detroitnews.com: I am an ordinary American Muslim. I moved to the United States about 20 years ago. My husband came here for his medical training. After spending some years in the U.S., we decided to stay in this country, not for money or lifestyle — but for its religious freedom. This religious freedom was so important for us that we left our homeland, family, and friends and went through the struggle of settling into a completely different culture.
I was born and raised in a Muslim household in a Muslim country, but never had the freedom to introduce myself as a Muslim before coming to America.
When I was only 4 years old, in 1974, the Pakistani prime minister declared my faith community “non-Muslim” and sowed the seeds of religious hatred and intolerance in the country. Thus the Pakistani state took away my right to express my faith.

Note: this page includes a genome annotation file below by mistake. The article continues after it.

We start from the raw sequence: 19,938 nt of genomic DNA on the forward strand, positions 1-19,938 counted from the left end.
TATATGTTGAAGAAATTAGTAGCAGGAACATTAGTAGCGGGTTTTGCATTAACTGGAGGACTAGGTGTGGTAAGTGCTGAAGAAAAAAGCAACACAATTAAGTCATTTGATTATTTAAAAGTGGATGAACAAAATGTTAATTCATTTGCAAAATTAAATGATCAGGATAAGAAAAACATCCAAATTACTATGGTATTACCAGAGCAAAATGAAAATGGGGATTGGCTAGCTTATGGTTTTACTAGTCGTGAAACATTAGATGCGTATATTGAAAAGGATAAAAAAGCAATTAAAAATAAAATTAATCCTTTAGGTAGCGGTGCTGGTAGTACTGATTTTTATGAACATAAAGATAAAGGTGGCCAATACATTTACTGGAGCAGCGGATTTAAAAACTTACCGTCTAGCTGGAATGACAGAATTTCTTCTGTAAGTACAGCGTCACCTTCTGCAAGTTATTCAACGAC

It was here in America where I called myself, without fear, a Muslim for the first time. I was standing in line at the grocery store when a lady behind me asked me looking at my headscarf, why I was wearing this “thing” on my head. I told her that I was a Muslim and this is my religious duty to cover myself. Regardless of her reaction, I felt like I was a new person. I was not afraid of expressing my belief. It was a day of independence for me and I felt the happiness that I never had before.
I spent my best years in the United States, made many friends, contributed to charities regardless of their faith, volunteered in the community, but never imagined that one day my American fellows would hate me because of my faith. I belong to the Ahmadiyya Muslim Community that believes in the Messiah Mirza Ghulam Ahmad of Qadian. Despite all the persecution our community faces, we always strive to spread the message of peace and love worldwide.